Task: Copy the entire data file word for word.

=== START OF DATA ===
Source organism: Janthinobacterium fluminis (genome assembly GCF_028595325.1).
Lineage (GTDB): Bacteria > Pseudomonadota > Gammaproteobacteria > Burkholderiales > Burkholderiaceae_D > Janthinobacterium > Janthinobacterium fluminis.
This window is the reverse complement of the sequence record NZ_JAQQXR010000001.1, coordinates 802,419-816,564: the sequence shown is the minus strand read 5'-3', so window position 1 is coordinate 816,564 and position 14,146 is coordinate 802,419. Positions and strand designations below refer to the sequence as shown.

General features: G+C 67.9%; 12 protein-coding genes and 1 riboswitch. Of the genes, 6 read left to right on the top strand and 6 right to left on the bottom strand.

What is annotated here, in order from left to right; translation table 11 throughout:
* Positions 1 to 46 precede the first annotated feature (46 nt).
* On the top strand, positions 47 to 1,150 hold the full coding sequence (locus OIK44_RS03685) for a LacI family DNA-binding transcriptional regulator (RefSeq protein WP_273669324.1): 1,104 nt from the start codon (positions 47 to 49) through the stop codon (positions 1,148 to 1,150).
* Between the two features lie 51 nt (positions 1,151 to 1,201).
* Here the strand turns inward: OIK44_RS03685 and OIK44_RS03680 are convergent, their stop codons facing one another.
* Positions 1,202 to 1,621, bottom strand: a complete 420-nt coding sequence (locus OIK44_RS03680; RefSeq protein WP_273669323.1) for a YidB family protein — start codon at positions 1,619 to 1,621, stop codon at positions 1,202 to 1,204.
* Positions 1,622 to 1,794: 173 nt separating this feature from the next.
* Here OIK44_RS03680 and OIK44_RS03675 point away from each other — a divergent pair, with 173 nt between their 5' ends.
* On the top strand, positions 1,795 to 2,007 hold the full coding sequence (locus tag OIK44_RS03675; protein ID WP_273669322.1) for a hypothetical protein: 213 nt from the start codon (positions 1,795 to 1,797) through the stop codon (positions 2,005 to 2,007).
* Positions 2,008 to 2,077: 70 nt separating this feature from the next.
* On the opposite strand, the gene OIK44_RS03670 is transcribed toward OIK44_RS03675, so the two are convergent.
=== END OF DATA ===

Source organism: Janthinobacterium fluminis (genome assembly GCF_028595325.1).
Lineage (GTDB): Bacteria > Pseudomonadota > Gammaproteobacteria > Burkholderiales > Burkholderiaceae_D > Janthinobacterium > Janthinobacterium fluminis.
This window is the reverse complement of the sequence record NZ_JAQQXR010000001.1, coordinates 802,419-816,564: the sequence shown is the minus strand read 5'-3', so window position 1 is coordinate 816,564 and position 14,146 is coordinate 802,419. Positions and strand designations below refer to the sequence as shown.

General features: G+C 67.9%; 12 protein-coding genes and 1 riboswitch. Of the genes, 6 read left to right on the top strand and 6 right to left on the bottom strand.

What is annotated here, in order from left to right; translation table 11 throughout:
* Positions 1 to 46 precede the first annotated feature (46 nt).
* On the top strand, positions 47 to 1,150 hold the full coding sequence (locus OIK44_RS03685) for a LacI family DNA-binding transcriptional regulator (RefSeq protein WP_273669324.1): 1,104 nt from the start codon (positions 47 to 49) through the stop codon (positions 1,148 to 1,150).
* Between the two features lie 51 nt (positions 1,151 to 1,201).
* Here the strand turns inward: OIK44_RS03685 and OIK44_RS03680 are convergent, their stop codons facing one another.
* Positions 1,202 to 1,621, bottom strand: a complete 420-nt coding sequence (locus OIK44_RS03680; RefSeq protein WP_273669323.1) for a YidB family protein — start codon at positions 1,619 to 1,621, stop codon at positions 1,202 to 1,204.
* Positions 1,622 to 1,794: 173 nt separating this feature from the next.
* Here OIK44_RS03680 and OIK44_RS03675 point away from each other — a divergent pair, with 173 nt between their 5' ends.
* On the top strand, positions 1,795 to 2,007 hold the full coding sequence (locus tag OIK44_RS03675; protein ID WP_273669322.1) for a hypothetical protein: 213 nt from the start codon (positions 1,795 to 1,797) through the stop codon (positions 2,005 to 2,007).
* Positions 2,008 to 2,077: 70 nt separating this feature from the next.
* On the opposite strand, the gene OIK44_RS03670 is transcribed toward OIK44_RS03675, so the two are convergent.